No role in 2G note, says ex-cabinet secy | delhi | Hindustan Times
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No role in 2G note, says ex-cabinet secy

Denying any role in preparing the controversial background note on 2G spectrum allocation, former cabinet secretary KM Chandrasekhar has passed the entire buck to the finance ministry under Pranab Mukherjee.

delhi Updated: Oct 19, 2012 00:34 IST
HT Correspondent

Denying any role in preparing the controversial background note on 2G spectrum allocation, former cabinet secretary KM Chandrasekhar has passed the entire buck to the finance ministry under Pranab Mukherjee.

In his deposition before the Joint Parliamentary Committee (JPC) probing the 2G spectrum allocation, the former top bureaucrat on Thursday emphasised that he never asked for or saw the note.

The 2G note had led to a major controversy as it hinted that then finance minister P Chidambaram could have prevented the 2G spectrum allocation.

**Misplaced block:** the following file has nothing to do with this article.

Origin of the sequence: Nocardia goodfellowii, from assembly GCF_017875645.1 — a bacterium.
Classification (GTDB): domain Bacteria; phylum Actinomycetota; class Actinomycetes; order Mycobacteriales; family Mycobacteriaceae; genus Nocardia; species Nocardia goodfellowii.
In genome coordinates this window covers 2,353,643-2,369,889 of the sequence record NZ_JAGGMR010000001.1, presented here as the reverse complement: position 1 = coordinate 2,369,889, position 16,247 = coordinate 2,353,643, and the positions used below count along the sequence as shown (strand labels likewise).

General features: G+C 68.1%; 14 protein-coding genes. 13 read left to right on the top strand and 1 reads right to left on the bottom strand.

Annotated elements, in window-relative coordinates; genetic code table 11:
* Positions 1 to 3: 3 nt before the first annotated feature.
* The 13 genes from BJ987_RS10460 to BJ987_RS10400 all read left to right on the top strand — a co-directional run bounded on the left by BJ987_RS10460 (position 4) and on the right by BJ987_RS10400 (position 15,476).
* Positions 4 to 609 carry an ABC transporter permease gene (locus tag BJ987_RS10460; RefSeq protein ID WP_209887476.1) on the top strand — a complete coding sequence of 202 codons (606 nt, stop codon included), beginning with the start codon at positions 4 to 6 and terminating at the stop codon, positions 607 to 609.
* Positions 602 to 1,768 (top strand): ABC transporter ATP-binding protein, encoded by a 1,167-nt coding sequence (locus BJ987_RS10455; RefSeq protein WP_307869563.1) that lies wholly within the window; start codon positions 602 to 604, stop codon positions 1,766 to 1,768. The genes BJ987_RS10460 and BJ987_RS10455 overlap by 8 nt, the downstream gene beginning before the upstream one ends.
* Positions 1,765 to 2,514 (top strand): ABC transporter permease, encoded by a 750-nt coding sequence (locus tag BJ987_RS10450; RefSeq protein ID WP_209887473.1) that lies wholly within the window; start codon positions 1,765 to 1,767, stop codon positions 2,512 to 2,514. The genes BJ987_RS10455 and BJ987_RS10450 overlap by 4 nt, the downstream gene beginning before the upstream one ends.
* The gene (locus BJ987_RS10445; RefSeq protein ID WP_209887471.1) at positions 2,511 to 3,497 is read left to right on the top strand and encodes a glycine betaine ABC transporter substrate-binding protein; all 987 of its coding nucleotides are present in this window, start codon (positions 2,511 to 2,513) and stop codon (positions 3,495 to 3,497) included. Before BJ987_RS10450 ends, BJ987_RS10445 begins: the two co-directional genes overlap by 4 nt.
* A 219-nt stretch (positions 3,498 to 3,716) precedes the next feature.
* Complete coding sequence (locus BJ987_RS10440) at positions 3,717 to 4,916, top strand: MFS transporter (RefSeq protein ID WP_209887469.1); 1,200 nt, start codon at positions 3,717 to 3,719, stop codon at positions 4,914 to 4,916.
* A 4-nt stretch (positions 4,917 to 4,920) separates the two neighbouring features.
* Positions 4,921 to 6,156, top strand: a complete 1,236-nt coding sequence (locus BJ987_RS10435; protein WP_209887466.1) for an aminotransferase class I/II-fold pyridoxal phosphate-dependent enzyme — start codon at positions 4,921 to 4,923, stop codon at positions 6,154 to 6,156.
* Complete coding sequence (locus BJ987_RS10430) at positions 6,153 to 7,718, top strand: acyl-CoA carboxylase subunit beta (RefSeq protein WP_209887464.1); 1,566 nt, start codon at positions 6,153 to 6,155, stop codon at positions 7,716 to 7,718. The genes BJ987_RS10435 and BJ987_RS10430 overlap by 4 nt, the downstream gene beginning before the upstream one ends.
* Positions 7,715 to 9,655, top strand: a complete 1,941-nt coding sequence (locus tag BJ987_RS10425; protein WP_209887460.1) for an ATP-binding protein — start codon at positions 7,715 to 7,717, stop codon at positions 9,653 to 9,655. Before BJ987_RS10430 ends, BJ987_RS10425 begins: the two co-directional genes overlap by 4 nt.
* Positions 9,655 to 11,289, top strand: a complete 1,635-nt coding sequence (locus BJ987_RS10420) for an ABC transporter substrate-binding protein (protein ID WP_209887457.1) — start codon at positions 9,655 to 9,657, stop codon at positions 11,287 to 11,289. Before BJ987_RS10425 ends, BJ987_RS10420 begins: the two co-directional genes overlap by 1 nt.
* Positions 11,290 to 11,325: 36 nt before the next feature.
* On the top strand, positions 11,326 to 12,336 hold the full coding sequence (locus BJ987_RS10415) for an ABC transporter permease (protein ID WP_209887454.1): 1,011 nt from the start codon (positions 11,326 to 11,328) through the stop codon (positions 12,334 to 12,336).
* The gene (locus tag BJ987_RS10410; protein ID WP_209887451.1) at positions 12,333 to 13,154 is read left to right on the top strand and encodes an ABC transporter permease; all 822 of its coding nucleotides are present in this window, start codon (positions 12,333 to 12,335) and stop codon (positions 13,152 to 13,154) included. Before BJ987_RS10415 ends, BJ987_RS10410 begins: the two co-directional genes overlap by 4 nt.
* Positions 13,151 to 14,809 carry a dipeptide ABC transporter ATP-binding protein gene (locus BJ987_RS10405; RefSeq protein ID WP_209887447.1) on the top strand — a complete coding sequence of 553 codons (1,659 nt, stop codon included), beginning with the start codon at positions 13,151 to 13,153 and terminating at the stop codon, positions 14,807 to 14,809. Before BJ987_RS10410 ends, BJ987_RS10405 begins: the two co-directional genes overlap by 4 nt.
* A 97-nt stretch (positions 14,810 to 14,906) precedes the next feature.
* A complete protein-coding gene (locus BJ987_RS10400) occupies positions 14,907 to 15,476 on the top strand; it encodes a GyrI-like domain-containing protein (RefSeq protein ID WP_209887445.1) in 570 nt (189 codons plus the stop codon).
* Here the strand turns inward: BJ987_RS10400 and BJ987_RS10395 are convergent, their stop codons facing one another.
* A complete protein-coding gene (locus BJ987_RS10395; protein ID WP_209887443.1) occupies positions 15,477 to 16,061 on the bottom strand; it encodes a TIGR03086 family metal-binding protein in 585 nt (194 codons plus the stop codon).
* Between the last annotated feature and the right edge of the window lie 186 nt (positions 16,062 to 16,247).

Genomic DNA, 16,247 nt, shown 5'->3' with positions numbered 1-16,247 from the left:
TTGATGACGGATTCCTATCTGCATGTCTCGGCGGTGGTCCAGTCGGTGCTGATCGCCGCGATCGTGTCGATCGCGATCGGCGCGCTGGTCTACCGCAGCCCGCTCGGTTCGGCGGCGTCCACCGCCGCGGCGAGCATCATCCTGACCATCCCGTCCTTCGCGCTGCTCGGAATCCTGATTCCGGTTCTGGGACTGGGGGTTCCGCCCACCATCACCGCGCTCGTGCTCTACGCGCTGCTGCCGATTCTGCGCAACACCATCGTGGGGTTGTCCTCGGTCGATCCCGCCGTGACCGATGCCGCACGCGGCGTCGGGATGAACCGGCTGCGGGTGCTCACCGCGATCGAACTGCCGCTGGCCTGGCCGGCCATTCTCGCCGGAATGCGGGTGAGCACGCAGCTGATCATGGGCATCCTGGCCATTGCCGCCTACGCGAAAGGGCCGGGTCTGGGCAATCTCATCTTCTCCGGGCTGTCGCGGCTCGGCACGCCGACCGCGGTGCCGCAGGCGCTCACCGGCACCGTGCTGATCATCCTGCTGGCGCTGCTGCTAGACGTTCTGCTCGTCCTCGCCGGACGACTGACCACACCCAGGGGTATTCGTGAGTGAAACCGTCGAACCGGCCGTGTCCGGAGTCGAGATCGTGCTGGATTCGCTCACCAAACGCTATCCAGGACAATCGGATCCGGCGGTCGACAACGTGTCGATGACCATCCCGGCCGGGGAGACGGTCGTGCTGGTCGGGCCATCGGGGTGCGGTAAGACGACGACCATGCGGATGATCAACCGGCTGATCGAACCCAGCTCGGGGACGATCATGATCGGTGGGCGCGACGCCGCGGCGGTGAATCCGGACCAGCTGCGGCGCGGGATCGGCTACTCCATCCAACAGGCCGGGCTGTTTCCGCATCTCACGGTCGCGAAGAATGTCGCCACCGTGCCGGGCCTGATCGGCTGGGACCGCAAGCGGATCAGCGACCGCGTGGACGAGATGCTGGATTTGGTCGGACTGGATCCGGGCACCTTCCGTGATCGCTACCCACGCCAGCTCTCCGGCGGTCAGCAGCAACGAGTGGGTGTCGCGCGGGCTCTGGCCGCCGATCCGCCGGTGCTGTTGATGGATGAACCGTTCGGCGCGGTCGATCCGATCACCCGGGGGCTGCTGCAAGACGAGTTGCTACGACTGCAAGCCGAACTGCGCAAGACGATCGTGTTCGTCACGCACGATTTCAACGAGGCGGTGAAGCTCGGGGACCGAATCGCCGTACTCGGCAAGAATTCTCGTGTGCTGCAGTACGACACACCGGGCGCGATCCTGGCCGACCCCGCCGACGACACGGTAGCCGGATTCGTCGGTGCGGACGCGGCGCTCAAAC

After the opposition parties created uproar over the note, Mukherjee gave a clean chit to Chidambaram.

But Chandrasekhar's deposition before the JPC on Thursday may give fresh ammos to the opposition as it is not in sync with the finance ministry's earlier contention that it had no role in preparing the note.

He reportedly told the panel that a joint secretary-level officer in the finance ministry had informed the cabinet secretariat about the note through an email. He also attributed the email as an "informal communication". Going a step further, the former cabinet secretary even claimed on Thursday that he "saw the note for the first time" much later.

"It was not expected that there would be any inputs from the cabinet secretariat. I never asked for or saw the note prepared in the matter by the Ministry of Finance since I considered it to be an internal note of that ministry," he informed the panel.

Replying to another question, Chandrasekhar claimed that he had advised an entry fee of Rs 35,000 for the 2G spectrum.

Replying to a question of the CPI's Gurudas Dasgupta, the former bureaucrat said he had written to Prime Minister Manmohan Singh on November 2007 suggesting the higher fee as the market had grown and more players were keen to come.

The telecom ministry under Raja had opted for Rs 1,658 as entry fee.